THINK OF THE SAVERS
Mark Lister, 3 December 2021
Savers have had a tough time in recent years, and even though interest rates are on the way back up, the prospect of poor returns remains.
Just before the pandemic hit, six-month term deposit rates had fallen to the lowest since the 1960s, at around 2.5 per cent.
Amidst all the emergency stimulus of 2020, they fell even further. For the best part of 12 months, the deposit rate from the major banks was 0.8 per cent. This falls to a pitiful 0.6 per cent, if one assumes a personal tax rate of 30 per cent.
Conservative savers were forced to choose between taking on more risk than they had signed up for, or staying put and getting left behind.
Today, interest rates are rising again, so a period of more attractive returns is ahead. Or is it?
The Reserve Bank has increased the Official Cash Rate (OCR) twice in quick succession, and the six-month deposit rate his improved to 1.4 per cent in response.
Up to six more hikes are expected in 2022, which could take the OCR above two per cent by the end of the year.
That could see the term deposit rate at close to three per cent, more than double where it is today and back to pre-COVID levels.
However, inflation is expected to be higher over this period too, so while the headline rate looks much improved, in “real” terms (which means after adjusting for inflation) returns look even worse than before.
Today’s deposit rate of 1.4 per cent falls to 1.0 per cent after tax, while the annual inflation rate is running at 4.9 per cent. That means savers are, in fact, getting a real return of -3.9 per cent per annum.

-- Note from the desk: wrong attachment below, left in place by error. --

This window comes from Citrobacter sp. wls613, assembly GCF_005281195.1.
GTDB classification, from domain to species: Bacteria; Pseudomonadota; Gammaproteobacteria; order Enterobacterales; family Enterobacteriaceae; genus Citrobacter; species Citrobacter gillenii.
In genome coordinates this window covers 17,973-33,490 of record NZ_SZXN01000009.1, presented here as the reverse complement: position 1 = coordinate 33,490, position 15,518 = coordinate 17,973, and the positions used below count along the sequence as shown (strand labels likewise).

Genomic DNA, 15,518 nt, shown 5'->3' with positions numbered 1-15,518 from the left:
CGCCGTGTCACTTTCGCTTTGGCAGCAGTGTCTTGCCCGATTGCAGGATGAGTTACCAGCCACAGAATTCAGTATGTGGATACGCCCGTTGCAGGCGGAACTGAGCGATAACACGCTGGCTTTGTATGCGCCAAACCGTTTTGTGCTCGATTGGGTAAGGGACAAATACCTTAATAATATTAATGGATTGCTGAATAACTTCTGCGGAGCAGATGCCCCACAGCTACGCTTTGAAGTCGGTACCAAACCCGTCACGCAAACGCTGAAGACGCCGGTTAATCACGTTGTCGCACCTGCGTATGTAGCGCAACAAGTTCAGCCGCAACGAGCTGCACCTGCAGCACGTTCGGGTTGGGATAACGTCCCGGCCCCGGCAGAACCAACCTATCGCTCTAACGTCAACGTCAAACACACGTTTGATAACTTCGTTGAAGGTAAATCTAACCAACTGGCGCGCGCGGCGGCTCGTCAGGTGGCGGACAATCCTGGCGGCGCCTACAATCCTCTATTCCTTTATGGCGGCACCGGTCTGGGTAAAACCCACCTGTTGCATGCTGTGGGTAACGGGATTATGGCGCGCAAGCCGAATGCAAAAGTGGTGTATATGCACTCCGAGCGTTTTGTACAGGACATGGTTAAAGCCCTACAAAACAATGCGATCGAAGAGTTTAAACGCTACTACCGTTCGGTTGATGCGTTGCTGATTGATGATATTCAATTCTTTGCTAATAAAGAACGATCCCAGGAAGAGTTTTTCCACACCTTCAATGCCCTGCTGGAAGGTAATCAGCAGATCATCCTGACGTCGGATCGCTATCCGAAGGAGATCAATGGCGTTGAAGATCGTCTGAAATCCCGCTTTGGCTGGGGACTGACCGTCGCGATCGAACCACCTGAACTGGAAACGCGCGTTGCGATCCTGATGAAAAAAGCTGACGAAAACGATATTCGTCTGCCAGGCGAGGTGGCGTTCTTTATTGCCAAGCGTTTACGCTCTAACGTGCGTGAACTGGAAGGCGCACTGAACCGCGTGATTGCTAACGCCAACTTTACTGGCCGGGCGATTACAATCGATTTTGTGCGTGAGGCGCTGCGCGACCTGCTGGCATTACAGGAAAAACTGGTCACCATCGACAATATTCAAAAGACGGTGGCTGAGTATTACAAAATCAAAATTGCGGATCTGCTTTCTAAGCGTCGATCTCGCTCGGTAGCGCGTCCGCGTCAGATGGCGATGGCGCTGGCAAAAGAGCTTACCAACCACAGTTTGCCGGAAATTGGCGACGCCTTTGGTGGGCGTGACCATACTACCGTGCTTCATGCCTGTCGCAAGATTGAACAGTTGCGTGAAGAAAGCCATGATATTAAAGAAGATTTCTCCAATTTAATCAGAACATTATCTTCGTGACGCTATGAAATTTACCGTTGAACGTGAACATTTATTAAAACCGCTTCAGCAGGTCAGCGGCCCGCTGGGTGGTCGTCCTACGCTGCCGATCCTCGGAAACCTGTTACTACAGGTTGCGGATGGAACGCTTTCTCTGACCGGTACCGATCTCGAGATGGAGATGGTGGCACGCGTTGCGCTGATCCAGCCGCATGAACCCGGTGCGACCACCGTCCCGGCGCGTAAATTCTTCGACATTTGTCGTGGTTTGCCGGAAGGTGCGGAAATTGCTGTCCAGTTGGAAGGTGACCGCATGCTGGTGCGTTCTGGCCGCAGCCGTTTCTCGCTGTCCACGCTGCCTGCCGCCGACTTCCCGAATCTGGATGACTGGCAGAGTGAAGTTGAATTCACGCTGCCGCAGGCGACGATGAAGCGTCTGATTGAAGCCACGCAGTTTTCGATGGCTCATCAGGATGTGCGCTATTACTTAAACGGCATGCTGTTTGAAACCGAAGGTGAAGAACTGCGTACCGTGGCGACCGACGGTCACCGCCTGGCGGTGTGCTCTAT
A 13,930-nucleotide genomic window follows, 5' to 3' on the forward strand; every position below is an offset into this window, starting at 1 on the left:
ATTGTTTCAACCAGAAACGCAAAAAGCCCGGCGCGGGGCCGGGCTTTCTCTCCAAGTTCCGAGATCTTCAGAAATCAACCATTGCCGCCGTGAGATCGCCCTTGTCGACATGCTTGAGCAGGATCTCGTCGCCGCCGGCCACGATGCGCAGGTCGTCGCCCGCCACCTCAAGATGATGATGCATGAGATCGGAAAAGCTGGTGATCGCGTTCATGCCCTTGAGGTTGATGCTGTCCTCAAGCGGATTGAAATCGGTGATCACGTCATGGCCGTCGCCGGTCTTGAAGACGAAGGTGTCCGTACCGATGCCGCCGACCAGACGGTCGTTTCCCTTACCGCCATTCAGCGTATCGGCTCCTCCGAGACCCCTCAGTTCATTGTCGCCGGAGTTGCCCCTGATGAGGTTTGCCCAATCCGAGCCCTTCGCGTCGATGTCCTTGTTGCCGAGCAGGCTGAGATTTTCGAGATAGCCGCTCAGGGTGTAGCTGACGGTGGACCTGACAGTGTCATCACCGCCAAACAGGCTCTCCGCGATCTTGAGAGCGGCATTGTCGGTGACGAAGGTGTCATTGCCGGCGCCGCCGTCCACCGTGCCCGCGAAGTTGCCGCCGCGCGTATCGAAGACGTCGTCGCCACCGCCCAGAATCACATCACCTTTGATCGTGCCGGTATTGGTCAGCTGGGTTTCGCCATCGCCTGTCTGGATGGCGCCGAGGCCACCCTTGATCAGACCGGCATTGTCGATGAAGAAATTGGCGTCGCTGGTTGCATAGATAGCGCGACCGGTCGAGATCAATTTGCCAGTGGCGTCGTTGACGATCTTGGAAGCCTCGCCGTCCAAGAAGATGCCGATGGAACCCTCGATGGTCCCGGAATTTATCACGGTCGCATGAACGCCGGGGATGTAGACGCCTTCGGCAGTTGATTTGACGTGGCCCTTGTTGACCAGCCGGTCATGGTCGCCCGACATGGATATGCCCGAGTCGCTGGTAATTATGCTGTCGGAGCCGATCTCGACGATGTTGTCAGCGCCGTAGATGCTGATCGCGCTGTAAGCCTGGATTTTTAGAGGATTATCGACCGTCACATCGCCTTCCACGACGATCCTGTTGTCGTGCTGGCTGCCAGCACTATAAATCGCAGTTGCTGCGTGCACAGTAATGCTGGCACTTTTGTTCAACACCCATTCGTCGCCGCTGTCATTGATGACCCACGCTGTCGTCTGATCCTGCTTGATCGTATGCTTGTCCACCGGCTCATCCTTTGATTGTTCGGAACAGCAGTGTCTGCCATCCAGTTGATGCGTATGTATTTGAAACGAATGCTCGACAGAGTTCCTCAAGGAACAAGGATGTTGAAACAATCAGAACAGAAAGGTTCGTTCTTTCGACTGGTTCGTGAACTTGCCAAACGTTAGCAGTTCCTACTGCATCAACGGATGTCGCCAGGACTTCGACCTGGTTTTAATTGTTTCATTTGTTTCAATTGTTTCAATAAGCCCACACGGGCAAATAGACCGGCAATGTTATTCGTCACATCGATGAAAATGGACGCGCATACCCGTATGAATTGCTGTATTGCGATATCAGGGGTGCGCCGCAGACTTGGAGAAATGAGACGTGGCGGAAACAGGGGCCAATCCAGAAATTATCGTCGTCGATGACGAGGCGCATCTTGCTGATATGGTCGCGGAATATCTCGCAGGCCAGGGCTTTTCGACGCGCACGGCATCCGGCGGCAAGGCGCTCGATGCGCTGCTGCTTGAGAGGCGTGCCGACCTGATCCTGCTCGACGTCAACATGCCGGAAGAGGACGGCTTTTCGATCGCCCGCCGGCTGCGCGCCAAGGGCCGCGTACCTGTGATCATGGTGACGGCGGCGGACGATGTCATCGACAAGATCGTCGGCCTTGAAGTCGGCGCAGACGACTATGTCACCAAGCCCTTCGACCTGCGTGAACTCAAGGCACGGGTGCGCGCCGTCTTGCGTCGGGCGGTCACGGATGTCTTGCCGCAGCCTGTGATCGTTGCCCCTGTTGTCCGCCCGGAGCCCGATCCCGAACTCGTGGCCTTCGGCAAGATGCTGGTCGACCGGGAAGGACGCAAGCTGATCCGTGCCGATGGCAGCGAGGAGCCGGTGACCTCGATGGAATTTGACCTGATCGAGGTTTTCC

That’s the worst return since 1980.
It’s probably not going to get better in a hurry either. The Reserve Bank sees inflation rising to 5.7 per cent over the next six months, before falling to 3.3 per cent by the end of 2022.
If deposit rates track their historical path relative to the OCR (and accounting for the eventual end of the funding for lending programme), savers could be facing negative real returns until the middle of 2023.
That’s also contingent on inflation falling back to below 2.5 per cent, as the Reserve Bank is hoping. Many would argue we could be underestimating how persistent the current cost pressures are, and that inflation might not fall as much as that.
Inflation is a tax on your savings, silently eroding your purchasing power in the background, and making you poorer.
Even at just three per cent, inflation reduces the purchasing power of a dollar by 13.7 per cent over five years, or 25.6 per cent over ten years.
Financial repression is the term economists use for an environment like this, when interest rates are consistently lower than the rate of inflation.
When government debt is very high, as is the case today, there is an incentive to keep rates low to minimise debt servicing costs. If inflation runs a little bit hotter at the same time, that’s also handy as the real value of this debt is reduced.
This all comes at the expense of savers, who are disadvantaged because of the low returns they get.
It’s impossible to predict how inflation will play out over the next few years, or how central banks and interest rates will respond.
However, one thing is clear. If you’re expecting a return to the good old days, when term deposits offered a fair return, don’t hold your breath.
It’s the real interest rate that matters, and savers look set to remain on the losing end of that for some time yet.
This article was also published on the New Zealand Herald website under the title "Mark Lister: How much can your money make in the bank?" on 5 December 2021.